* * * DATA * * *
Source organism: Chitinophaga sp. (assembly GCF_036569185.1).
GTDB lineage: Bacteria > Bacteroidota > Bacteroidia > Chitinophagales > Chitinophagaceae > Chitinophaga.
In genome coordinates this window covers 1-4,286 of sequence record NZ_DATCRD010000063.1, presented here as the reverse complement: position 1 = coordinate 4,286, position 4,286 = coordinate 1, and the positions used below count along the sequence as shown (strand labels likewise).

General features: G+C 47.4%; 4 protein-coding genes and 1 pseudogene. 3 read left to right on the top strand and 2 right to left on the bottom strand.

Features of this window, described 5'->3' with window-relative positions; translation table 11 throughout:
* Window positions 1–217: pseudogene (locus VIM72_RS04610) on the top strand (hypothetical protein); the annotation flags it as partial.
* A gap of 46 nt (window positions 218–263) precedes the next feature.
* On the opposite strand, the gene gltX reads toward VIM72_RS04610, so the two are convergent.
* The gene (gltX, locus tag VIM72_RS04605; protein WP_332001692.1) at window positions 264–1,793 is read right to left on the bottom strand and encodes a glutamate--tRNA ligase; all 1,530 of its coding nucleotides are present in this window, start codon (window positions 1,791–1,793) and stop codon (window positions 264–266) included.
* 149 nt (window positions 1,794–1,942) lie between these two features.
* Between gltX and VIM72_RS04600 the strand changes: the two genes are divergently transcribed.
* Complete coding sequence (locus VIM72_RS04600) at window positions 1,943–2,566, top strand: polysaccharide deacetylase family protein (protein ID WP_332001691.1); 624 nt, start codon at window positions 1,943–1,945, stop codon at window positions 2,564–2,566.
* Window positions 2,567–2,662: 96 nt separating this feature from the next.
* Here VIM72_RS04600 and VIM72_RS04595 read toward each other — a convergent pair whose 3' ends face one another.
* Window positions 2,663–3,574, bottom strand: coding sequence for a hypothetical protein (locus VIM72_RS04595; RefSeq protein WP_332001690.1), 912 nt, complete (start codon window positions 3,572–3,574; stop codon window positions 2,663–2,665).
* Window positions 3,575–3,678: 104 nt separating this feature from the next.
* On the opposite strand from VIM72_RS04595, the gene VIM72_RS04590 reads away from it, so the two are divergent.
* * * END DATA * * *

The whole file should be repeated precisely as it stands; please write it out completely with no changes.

Source organism: Chitinophaga sp. (assembly GCF_036569185.1).
GTDB lineage: Bacteria > Bacteroidota > Bacteroidia > Chitinophagales > Chitinophagaceae > Chitinophaga.
In genome coordinates this window covers 1-4,286 of sequence record NZ_DATCRD010000063.1, presented here as the reverse complement: position 1 = coordinate 4,286, position 4,286 = coordinate 1, and the positions used below count along the sequence as shown (strand labels likewise).

General features: G+C 47.4%; 4 protein-coding genes and 1 pseudogene. 3 read left to right on the top strand and 2 right to left on the bottom strand.

Features of this window, described 5'->3' with window-relative positions; translation table 11 throughout:
* Window positions 1–217: pseudogene (locus VIM72_RS04610) on the top strand (hypothetical protein); the annotation flags it as partial.
* A gap of 46 nt (window positions 218–263) precedes the next feature.
* On the opposite strand, the gene gltX reads toward VIM72_RS04610, so the two are convergent.
* The gene (gltX, locus tag VIM72_RS04605; protein WP_332001692.1) at window positions 264–1,793 is read right to left on the bottom strand and encodes a glutamate--tRNA ligase; all 1,530 of its coding nucleotides are present in this window, start codon (window positions 1,791–1,793) and stop codon (window positions 264–266) included.
* 149 nt (window positions 1,794–1,942) lie between these two features.
* Between gltX and VIM72_RS04600 the strand changes: the two genes are divergently transcribed.
* Complete coding sequence (locus VIM72_RS04600) at window positions 1,943–2,566, top strand: polysaccharide deacetylase family protein (protein ID WP_332001691.1); 624 nt, start codon at window positions 1,943–1,945, stop codon at window positions 2,564–2,566.
* Window positions 2,567–2,662: 96 nt separating this feature from the next.
* Here VIM72_RS04600 and VIM72_RS04595 read toward each other — a convergent pair whose 3' ends face one another.
* Window positions 2,663–3,574, bottom strand: coding sequence for a hypothetical protein (locus VIM72_RS04595; RefSeq protein WP_332001690.1), 912 nt, complete (start codon window positions 3,572–3,574; stop codon window positions 2,663–2,665).
* Window positions 3,575–3,678: 104 nt separating this feature from the next.
* On the opposite strand from VIM72_RS04595, the gene VIM72_RS04590 reads away from it, so the two are divergent.